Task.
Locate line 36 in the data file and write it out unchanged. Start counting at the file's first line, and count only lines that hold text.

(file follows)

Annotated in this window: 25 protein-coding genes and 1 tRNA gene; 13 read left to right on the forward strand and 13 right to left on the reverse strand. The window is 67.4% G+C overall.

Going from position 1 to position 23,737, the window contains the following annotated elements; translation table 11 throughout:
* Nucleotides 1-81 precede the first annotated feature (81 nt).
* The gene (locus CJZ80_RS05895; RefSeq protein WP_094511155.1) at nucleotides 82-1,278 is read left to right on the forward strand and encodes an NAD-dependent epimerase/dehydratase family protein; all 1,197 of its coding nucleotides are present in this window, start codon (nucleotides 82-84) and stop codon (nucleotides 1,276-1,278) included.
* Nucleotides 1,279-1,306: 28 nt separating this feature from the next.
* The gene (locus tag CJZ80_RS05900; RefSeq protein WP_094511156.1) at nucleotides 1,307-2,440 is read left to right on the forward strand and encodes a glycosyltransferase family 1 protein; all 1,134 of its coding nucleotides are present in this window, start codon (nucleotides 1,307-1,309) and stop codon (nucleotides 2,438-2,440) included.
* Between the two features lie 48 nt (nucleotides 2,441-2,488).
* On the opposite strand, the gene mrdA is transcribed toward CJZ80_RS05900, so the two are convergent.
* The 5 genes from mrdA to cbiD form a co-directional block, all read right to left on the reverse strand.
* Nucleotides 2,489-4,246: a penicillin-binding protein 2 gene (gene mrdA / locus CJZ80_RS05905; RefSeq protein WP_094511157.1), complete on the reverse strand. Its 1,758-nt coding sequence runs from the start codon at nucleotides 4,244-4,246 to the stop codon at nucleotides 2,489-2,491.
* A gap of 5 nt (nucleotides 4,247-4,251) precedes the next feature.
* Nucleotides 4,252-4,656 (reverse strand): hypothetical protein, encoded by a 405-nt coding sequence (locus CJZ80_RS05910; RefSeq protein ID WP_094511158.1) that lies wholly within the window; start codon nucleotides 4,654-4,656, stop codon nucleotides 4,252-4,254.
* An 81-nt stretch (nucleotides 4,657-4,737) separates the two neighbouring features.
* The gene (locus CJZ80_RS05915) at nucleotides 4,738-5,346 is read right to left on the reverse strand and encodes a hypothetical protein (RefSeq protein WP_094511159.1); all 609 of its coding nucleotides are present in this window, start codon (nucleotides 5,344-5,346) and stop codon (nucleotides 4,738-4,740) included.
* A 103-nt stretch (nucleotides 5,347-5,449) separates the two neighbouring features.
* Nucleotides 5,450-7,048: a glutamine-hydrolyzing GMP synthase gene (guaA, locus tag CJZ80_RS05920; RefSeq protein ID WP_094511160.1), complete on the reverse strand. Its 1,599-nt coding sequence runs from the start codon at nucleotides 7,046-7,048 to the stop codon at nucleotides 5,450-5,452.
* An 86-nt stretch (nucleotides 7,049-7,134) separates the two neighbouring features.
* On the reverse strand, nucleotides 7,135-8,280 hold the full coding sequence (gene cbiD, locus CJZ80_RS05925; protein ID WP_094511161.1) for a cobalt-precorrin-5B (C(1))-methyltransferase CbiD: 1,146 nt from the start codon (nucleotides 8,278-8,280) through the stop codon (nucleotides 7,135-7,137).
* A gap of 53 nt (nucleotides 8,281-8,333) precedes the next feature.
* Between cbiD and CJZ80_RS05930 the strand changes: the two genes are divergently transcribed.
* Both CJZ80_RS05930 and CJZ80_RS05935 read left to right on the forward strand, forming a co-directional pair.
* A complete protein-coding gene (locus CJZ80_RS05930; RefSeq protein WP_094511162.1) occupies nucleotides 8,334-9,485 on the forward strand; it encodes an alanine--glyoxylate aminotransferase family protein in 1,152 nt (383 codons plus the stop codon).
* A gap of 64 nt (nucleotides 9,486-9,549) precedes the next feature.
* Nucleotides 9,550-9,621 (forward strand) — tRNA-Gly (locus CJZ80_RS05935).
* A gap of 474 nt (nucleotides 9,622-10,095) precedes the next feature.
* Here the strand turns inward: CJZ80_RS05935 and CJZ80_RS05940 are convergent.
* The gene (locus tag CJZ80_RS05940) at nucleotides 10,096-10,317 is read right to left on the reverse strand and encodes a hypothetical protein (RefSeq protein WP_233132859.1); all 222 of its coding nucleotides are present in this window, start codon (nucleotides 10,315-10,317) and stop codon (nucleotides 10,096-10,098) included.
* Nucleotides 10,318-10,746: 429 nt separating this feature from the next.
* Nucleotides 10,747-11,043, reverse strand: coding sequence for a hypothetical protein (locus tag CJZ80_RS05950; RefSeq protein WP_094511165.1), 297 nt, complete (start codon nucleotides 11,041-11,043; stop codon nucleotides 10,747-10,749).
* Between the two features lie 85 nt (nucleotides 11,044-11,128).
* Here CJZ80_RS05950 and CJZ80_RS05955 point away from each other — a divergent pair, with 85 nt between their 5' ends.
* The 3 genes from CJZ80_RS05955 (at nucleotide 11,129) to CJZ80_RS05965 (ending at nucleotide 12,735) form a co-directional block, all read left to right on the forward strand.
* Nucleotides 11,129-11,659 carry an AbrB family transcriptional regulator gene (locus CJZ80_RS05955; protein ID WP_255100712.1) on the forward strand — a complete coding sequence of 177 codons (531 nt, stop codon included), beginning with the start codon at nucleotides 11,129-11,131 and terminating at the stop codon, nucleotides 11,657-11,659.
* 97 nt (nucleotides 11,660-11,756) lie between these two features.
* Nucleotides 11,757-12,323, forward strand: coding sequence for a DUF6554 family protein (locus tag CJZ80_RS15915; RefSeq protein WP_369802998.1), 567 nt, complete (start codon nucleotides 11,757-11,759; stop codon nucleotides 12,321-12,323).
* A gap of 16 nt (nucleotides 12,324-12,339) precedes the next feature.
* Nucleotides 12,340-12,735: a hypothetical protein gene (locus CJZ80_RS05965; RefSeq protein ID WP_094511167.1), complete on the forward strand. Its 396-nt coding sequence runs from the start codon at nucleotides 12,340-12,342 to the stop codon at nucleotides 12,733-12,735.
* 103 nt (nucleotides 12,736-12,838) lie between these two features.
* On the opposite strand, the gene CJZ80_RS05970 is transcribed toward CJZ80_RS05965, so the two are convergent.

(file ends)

* A gap of 16 nt (nucleotides 12,324-12,339) precedes the next feature.